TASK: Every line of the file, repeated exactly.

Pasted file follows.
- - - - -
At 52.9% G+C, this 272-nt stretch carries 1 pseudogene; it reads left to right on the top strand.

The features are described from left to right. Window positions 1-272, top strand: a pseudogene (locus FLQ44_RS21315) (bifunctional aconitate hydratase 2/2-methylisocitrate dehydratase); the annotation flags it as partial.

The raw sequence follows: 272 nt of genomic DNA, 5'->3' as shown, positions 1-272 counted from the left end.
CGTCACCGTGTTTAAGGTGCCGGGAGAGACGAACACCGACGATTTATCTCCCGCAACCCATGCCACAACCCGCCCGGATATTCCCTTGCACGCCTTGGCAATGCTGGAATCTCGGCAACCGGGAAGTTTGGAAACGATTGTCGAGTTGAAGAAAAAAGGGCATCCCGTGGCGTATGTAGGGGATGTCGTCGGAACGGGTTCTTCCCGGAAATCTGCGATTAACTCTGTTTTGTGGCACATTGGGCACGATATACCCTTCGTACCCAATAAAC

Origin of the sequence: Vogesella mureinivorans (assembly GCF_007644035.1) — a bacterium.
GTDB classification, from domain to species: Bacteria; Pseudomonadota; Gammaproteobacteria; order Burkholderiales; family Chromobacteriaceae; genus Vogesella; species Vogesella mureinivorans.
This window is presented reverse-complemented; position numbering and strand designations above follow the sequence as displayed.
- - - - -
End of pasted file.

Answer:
At 52.9% G+C, this 272-nt stretch carries 1 pseudogene; it reads left to right on the top strand.

The features are described from left to right. Window positions 1-272, top strand: a pseudogene (locus FLQ44_RS21315) (bifunctional aconitate hydratase 2/2-methylisocitrate dehydratase); the annotation flags it as partial.

The raw sequence follows: 272 nt of genomic DNA, 5'->3' as shown, positions 1-272 counted from the left end.
CGTCACCGTGTTTAAGGTGCCGGGAGAGACGAACACCGACGATTTATCTCCCGCAACCCATGCCACAACCCGCCCGGATATTCCCTTGCACGCCTTGGCAATGCTGGAATCTCGGCAACCGGGAAGTTTGGAAACGATTGTCGAGTTGAAGAAAAAAGGGCATCCCGTGGCGTATGTAGGGGATGTCGTCGGAACGGGTTCTTCCCGGAAATCTGCGATTAACTCTGTTTTGTGGCACATTGGGCACGATATACCCTTCGTACCCAATAAAC

Origin of the sequence: Vogesella mureinivorans (assembly GCF_007644035.1) — a bacterium.
GTDB classification, from domain to species: Bacteria; Pseudomonadota; Gammaproteobacteria; order Burkholderiales; family Chromobacteriaceae; genus Vogesella; species Vogesella mureinivorans.
This window is presented reverse-complemented; position numbering and strand designations above follow the sequence as displayed.